“I wonder,” said Frodo, “But I don’t know. And that’s the way of a real tale. Take any one that you’re fond of. You may know, or guess, what kind of a tale it is, happy-ending or sad-ending, but the people in it don’t know. And you don’t want them to.”  "

― J.R.R. TolkienThe Lord of the Rings

I couldn't agree more with the two brave hobbits.  They were in an adventure that none could have told them about before they started, and they hardly looked for it, either.  Is it possible that adventure comes to you, and not you to it?

But Frodo's line at the end, caught my attention.  I applied it to any tale that I am fond of, and found that it is true.

" 'And that’s the way of a real tale. Take any one that you’re fond of. You may know, or guess, what kind of a tale it is, happy-ending or sad-ending, but the people in it don’t know. And you don’t want them to.”  "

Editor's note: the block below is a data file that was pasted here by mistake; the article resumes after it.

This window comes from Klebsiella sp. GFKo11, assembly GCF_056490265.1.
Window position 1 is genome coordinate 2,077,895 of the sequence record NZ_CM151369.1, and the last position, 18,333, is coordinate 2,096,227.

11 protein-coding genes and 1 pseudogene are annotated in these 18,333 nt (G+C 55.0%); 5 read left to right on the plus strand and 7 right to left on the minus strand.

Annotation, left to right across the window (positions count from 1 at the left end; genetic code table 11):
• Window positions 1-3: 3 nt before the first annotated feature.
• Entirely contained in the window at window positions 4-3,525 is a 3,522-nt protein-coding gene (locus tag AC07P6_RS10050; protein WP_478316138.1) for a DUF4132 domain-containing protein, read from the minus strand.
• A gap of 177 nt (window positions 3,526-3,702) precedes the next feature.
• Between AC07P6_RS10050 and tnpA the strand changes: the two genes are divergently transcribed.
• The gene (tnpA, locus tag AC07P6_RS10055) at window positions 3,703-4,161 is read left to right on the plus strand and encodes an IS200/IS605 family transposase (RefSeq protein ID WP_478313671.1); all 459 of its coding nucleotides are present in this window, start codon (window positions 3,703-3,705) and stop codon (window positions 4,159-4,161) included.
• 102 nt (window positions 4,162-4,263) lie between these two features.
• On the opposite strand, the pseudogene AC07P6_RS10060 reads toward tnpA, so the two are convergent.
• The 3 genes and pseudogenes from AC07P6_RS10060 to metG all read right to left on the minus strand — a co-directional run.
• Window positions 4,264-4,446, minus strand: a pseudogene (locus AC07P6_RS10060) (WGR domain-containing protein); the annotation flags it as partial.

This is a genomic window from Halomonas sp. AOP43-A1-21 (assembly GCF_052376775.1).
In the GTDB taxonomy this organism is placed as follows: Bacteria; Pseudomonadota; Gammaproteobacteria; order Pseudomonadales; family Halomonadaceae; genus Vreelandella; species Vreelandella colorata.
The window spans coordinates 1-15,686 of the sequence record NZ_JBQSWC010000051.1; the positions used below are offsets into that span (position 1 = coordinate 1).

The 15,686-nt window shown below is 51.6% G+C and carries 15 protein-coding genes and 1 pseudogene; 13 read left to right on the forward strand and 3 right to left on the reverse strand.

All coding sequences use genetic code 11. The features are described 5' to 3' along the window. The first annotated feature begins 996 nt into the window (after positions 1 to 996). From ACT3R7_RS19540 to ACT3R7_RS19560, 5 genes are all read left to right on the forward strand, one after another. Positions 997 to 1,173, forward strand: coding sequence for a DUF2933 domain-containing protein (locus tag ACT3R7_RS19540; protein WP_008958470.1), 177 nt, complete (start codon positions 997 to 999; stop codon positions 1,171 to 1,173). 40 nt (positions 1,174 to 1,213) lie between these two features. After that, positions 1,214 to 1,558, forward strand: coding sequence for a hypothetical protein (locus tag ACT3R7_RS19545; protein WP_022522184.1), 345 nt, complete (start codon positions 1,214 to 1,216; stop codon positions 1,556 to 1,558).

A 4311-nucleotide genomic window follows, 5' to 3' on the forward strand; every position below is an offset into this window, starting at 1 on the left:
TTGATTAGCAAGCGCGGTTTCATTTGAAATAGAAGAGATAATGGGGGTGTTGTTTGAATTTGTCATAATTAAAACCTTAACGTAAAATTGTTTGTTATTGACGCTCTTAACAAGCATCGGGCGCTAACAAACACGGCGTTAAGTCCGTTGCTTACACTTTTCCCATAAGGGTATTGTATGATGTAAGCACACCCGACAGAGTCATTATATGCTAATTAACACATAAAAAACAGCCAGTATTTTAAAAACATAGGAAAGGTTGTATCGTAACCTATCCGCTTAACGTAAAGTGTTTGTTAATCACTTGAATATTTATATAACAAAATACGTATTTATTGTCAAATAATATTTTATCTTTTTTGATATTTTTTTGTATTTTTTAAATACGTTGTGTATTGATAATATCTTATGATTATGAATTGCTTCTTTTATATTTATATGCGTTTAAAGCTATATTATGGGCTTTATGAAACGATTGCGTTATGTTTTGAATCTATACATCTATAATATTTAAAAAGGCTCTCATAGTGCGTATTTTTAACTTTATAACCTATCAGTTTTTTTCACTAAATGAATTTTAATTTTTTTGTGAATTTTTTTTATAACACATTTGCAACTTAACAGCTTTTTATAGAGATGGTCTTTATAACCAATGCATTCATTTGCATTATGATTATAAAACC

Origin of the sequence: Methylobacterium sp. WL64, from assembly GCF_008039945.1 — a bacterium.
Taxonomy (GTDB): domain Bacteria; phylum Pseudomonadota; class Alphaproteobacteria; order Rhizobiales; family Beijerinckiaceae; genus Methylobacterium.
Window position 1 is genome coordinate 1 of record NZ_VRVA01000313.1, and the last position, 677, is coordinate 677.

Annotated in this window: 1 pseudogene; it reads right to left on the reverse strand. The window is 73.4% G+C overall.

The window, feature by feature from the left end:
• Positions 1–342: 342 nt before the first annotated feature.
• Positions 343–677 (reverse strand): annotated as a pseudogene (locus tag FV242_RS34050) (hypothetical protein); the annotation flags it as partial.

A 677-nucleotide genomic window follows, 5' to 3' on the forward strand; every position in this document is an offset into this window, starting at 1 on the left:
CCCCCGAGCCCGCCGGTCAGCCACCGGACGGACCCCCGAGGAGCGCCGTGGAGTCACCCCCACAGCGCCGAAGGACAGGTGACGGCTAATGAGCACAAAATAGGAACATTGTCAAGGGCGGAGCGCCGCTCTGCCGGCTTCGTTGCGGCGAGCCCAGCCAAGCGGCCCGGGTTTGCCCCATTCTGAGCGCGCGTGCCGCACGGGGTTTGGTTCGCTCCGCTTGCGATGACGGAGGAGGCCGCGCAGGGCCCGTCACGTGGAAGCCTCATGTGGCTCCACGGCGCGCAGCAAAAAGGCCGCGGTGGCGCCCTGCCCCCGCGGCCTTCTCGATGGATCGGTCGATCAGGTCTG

What's your favorite (you can have more than one favorite) story, that you saw the end coming, you knew what would happen, and all along, you wished and wished and wished for it to come true, but you never want the character to know what's coming?  What would it change, if the heroin knew ahead of time she would marry the hero?  What would change if the villain knew he would die after years and years of wasted toil?  Would the characters have as much incentive to do good deeds, if they knew they wouldn't live to the end of the book?

Maybe that is what God does for us.  He knows the end, He's already written the last word, but He doesn't want us to know.  If we knew, why would we go on the adventures in our path?  We would already know if they would fail or succeed.  

I think that He doesn't tell us why something happens, or when something will happen for our own good. He plans to keep us on our toes, to keep us ready to see what's going to come on the next page.  I think I like it better that way; it makes all of life seem like an adventure.

June 24, 2014

The Walled Garden

The Walled Garden
Janelle Spiers

I opened my eyes.  Swirling mist and vapors danced around my ankles, sending tendrils of their smoke to caress my fingers as they hung limp by my sides.  The Man was still there.